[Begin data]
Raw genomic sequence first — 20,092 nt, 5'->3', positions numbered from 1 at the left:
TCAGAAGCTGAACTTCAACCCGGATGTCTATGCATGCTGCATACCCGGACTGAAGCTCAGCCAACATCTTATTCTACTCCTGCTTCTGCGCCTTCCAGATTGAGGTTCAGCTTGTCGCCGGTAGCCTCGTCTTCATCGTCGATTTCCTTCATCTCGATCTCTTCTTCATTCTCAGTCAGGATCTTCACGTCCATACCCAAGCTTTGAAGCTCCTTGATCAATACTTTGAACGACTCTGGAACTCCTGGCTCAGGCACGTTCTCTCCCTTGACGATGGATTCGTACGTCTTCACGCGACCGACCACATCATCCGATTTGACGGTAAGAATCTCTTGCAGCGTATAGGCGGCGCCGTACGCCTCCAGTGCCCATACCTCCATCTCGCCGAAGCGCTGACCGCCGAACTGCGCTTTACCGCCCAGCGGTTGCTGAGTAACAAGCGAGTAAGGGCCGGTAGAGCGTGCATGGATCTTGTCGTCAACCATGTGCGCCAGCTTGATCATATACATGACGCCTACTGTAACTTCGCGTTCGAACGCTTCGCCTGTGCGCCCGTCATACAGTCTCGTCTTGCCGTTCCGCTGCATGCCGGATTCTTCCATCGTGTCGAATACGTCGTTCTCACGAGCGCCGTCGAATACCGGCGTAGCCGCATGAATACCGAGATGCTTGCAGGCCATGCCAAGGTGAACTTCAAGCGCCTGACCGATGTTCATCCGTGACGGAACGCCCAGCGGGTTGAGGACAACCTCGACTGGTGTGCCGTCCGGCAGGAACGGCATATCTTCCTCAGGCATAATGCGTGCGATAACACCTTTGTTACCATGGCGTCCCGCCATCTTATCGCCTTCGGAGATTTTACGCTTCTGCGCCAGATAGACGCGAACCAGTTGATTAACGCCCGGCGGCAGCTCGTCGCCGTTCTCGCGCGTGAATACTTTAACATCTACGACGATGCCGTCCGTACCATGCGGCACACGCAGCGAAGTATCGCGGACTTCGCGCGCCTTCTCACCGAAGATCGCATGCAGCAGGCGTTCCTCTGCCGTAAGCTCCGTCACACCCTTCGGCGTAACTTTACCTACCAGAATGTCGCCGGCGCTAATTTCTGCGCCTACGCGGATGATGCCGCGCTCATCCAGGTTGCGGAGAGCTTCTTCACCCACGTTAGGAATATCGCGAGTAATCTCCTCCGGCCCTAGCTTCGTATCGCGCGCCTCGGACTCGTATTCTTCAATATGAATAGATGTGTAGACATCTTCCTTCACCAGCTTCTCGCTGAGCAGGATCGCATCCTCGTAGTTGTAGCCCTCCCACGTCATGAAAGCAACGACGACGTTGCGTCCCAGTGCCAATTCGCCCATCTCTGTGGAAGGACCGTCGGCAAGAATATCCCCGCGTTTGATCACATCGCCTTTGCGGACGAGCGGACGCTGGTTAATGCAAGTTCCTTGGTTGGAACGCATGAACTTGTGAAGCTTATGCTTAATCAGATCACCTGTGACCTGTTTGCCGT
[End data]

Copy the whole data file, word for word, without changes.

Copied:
Raw genomic sequence first — 20,092 nt, 5'->3', positions numbered from 1 at the left:
TCAGAAGCTGAACTTCAACCCGGATGTCTATGCATGCTGCATACCCGGACTGAAGCTCAGCCAACATCTTATTCTACTCCTGCTTCTGCGCCTTCCAGATTGAGGTTCAGCTTGTCGCCGGTAGCCTCGTCTTCATCGTCGATTTCCTTCATCTCGATCTCTTCTTCATTCTCAGTCAGGATCTTCACGTCCATACCCAAGCTTTGAAGCTCCTTGATCAATACTTTGAACGACTCTGGAACTCCTGGCTCAGGCACGTTCTCTCCCTTGACGATGGATTCGTACGTCTTCACGCGACCGACCACATCATCCGATTTGACGGTAAGAATCTCTTGCAGCGTATAGGCGGCGCCGTACGCCTCCAGTGCCCATACCTCCATCTCGCCGAAGCGCTGACCGCCGAACTGCGCTTTACCGCCCAGCGGTTGCTGAGTAACAAGCGAGTAAGGGCCGGTAGAGCGTGCATGGATCTTGTCGTCAACCATGTGCGCCAGCTTGATCATATACATGACGCCTACTGTAACTTCGCGTTCGAACGCTTCGCCTGTGCGCCCGTCATACAGTCTCGTCTTGCCGTTCCGCTGCATGCCGGATTCTTCCATCGTGTCGAATACGTCGTTCTCACGAGCGCCGTCGAATACCGGCGTAGCCGCATGAATACCGAGATGCTTGCAGGCCATGCCAAGGTGAACTTCAAGCGCCTGACCGATGTTCATCCGTGACGGAACGCCCAGCGGGTTGAGGACAACCTCGACTGGTGTGCCGTCCGGCAGGAACGGCATATCTTCCTCAGGCATAATGCGTGCGATAACACCTTTGTTACCATGGCGTCCCGCCATCTTATCGCCTTCGGAGATTTTACGCTTCTGCGCCAGATAGACGCGAACCAGTTGATTAACGCCCGGCGGCAGCTCGTCGCCGTTCTCGCGCGTGAATACTTTAACATCTACGACGATGCCGTCCGTACCATGCGGCACACGCAGCGAAGTATCGCGGACTTCGCGCGCCTTCTCACCGAAGATCGCATGCAGCAGGCGTTCCTCTGCCGTAAGCTCCGTCACACCCTTCGGCGTAACTTTACCTACCAGAATGTCGCCGGCGCTAATTTCTGCGCCTACGCGGATGATGCCGCGCTCATCCAGGTTGCGGAGAGCTTCTTCACCCACGTTAGGAATATCGCGAGTAATCTCCTCCGGCCCTAGCTTCGTATCGCGCGCCTCGGACTCGTATTCTTCAATATGAATAGATGTGTAGACATCTTCCTTCACCAGCTTCTCGCTGAGCAGGATCGCATCCTCGTAGTTGTAGCCCTCCCACGTCATGAAAGCAACGACGACGTTGCGTCCCAGTGCCAATTCGCCCATCTCTGTGGAAGGACCGTCGGCAAGAATATCCCCGCGTTTGATCACATCGCCTTTGCGGACGAGCGGACGCTGGTTAATGCAAGTTCCTTGGTTGGAACGCATGAACTTGTGAAGCTTATGCTTAATCAGATCACCTGTGACCTGTTTGCCGT